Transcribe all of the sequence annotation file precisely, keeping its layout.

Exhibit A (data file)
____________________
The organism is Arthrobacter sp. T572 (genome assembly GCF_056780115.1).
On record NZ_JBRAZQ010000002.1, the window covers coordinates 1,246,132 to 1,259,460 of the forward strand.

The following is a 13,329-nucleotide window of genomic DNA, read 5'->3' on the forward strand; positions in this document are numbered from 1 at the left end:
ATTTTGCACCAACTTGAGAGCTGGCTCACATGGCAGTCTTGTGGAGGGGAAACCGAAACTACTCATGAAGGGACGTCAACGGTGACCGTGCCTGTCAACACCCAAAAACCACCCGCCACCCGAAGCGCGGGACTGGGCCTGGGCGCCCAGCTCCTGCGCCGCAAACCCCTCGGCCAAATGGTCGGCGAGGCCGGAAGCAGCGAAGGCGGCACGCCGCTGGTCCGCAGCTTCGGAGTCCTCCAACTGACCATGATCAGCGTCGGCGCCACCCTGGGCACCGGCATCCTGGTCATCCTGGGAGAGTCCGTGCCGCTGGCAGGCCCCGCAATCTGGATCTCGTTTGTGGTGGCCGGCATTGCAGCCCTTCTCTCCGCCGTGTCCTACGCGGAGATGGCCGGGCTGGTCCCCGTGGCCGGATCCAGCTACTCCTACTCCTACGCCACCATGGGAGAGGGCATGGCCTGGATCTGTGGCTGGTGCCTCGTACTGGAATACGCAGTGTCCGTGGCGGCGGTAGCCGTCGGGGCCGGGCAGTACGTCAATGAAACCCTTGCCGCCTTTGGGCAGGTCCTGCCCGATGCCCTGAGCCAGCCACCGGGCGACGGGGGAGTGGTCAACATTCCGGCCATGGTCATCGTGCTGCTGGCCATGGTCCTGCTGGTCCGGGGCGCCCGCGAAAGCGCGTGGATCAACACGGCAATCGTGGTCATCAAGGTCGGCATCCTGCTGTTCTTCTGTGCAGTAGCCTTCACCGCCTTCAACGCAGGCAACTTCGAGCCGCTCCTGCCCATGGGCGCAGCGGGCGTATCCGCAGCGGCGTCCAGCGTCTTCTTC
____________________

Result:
The organism is Arthrobacter sp. T572 (genome assembly GCF_056780115.1).
On record NZ_JBRAZQ010000002.1, the window covers coordinates 1,246,132 to 1,259,460 of the forward strand.

The following is a 13,329-nucleotide window of genomic DNA, read 5'->3' on the forward strand; positions in this document are numbered from 1 at the left end:
ATTTTGCACCAACTTGAGAGCTGGCTCACATGGCAGTCTTGTGGAGGGGAAACCGAAACTACTCATGAAGGGACGTCAACGGTGACCGTGCCTGTCAACACCCAAAAACCACCCGCCACCCGAAGCGCGGGACTGGGCCTGGGCGCCCAGCTCCTGCGCCGCAAACCCCTCGGCCAAATGGTCGGCGAGGCCGGAAGCAGCGAAGGCGGCACGCCGCTGGTCCGCAGCTTCGGAGTCCTCCAACTGACCATGATCAGCGTCGGCGCCACCCTGGGCACCGGCATCCTGGTCATCCTGGGAGAGTCCGTGCCGCTGGCAGGCCCCGCAATCTGGATCTCGTTTGTGGTGGCCGGCATTGCAGCCCTTCTCTCCGCCGTGTCCTACGCGGAGATGGCCGGGCTGGTCCCCGTGGCCGGATCCAGCTACTCCTACTCCTACGCCACCATGGGAGAGGGCATGGCCTGGATCTGTGGCTGGTGCCTCGTACTGGAATACGCAGTGTCCGTGGCGGCGGTAGCCGTCGGGGCCGGGCAGTACGTCAATGAAACCCTTGCCGCCTTTGGGCAGGTCCTGCCCGATGCCCTGAGCCAGCCACCGGGCGACGGGGGAGTGGTCAACATTCCGGCCATGGTCATCGTGCTGCTGGCCATGGTCCTGCTGGTCCGGGGCGCCCGCGAAAGCGCGTGGATCAACACGGCAATCGTGGTCATCAAGGTCGGCATCCTGCTGTTCTTCTGTGCAGTAGCCTTCACCGCCTTCAACGCAGGCAACTTCGAGCCGCTCCTGCCCATGGGCGCAGCGGGCGTATCCGCAGCGGCGTCCAGCGTCTTCTTC